Pesticides Pesticide is a general term for chemical preparations that destroy plant, fungal, or animal pests. You may also encounter the specific terms herbicide (for plants), fungicide (for fungi), and insecticide (for insects). Washing fruits and vegetables is a good general practice, but be aware that it does not remove all pesticides because some are absorbed internally as the plant grows. Grow a chemical-free lawn and garden. If you have to use a chemical for a specific reason, choose the least-toxic one possible.
Bisphenol A (BPA) BPA is a plasticizer widely used in the production of consumer goods, particularly food containers. Never microwave foods in plastic containers or wrap. Hot foods leach plasticizers from the plastic and you end up eating them. Although Health Canada issued this warning years ago, many people still don’t know about it. Instead, microwave foods in glass or china containers. If they need to be covered, place a plate on top to act as a lid. It does the job, keeps you from eating plastic chemicals, and is better for the environment because the plate is reusable.
Check out the products you use…
The best strategy is to avoid these chemicals as much as possible, which involves initial work to find out what your favourite products are made from. For me, the fine print on labels makes this challenging. One of my favourite tricks is to look up products on their website. There’s usually an ingredients list that I can enlarge enough to be readable.
Or you can check out the Environmental Working Group (EWG) cosmetics database of 70,425 products. and their healthy cleaning database of 2500. I looked up a fabric softener I have used and it came back with enough information to make me glad I stopped using it. (The rating was D in a scale that goes from A-F.) It also referred me to the page where I could check out which products got higher scores. Very helpful for making better choices.
Phone apps make it even easier…
Phone apps are convenient because you can scan the UPC code and get information in the store before you choose to buy an item. Scanning uses the camera, so you will asked to allow the camera to be activated and transmit data from the bar code. Here are some apps you might want to play with. All are free.
Think Dirty checks cosmetics and personal care products. Offers you a chance to try it before setting up an account.
GoodGuide has more than 75,000 items in the categories of personal care, food, household, and children’s products.
The Non GMO Project Shopping Guide has an up-to-date list of products that have been verified through the Non-GMO Project’s Verification Program. There are several reasons for avoiding genetically modified foods. One is that some have been modified to survive heavy spraying with herbicides such as glyphosate (Roundup is a common brand). This leaves the plants with high levels of residue which we consume.
If you don’t like what you find out, make your own.
Making at least some of your own cleaning and personal care products is the easiest way to avoid toxic exposure. Household cleaners use various combinations of vinegar, baking soda, borax, salt, and hydrogen peroxide. Personal care products include moisturizing oils such as coconut, olive, and avocado: essential oils for their healing and antibacterial properties; and baking soda or arrowroot starch for absorption of odour. From there, you can branch out to include cocoa butter, shea butter, and various tropical oils that are highly nourishing. If you buy organic ingredients, you’ve covered all bases.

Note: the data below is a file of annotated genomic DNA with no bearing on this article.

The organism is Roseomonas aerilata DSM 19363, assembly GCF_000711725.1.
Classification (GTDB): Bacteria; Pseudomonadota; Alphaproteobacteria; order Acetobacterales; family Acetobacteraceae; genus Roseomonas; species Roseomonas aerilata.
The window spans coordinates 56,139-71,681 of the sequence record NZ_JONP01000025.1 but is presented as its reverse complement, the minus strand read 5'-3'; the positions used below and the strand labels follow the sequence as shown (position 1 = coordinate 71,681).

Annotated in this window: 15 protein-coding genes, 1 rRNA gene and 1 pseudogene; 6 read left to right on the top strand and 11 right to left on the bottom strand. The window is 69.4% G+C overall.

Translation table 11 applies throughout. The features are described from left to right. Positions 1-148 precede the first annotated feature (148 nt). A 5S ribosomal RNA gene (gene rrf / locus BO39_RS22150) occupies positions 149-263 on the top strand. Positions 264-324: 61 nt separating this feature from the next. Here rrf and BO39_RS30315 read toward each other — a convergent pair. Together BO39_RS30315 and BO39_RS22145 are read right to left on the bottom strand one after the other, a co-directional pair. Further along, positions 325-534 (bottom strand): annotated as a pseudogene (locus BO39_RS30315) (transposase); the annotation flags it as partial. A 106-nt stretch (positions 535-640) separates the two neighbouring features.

There are lots of recipes online. One source I’ve used is Wellness Mama. Katie is the mother of six kids under the age of ten. She posts real food recipes, natural living and cleaning tutorials, beauty recipes and health hacks with natural ingredients—all well-researched and practical. You’ll find an example at the link below the photo.
And here’s a simple weed killer recipe, recommended by a friend who has a large yard and refuses to use glyphosate. Combine 1 gallon white vinegar, 1 cup salt, and 1 tablespoon liquid dish soap. Spray onto weeds at the sunniest time of day for best results. The vinegar and salt draw moisture out of the leaves and the soap makes sure the liquid sticks to the leaf surface. Hot sun accelerates the process.
A product I love…
I decided against making laundry and dishwasher detergent, though I did find DIY recipes. Instead, I looked up reviews of natural products I could buy. A dishwasher detergent made by the Canadian company Bio-Vert does an awesome job in the hard water where I live. It’s far better than anything else I’ve tried, and has only four simple ingredients.
I’m mentioning this product because it didn’t show up in the app or the database. That’s one of their downsides—with so many products out there, they don’t yet include everything.
Word-of-mouth recommendations are one of our best resources when researching products. If you have non-toxic discoveries to share, please leave them in the comment box so everyone else will know too.
For me, credit card interest rate is a non-issue. I use my card as a convenience and for the cash-back feature. I never use it as a means of living on borrowed money.
The paradox of credit cards…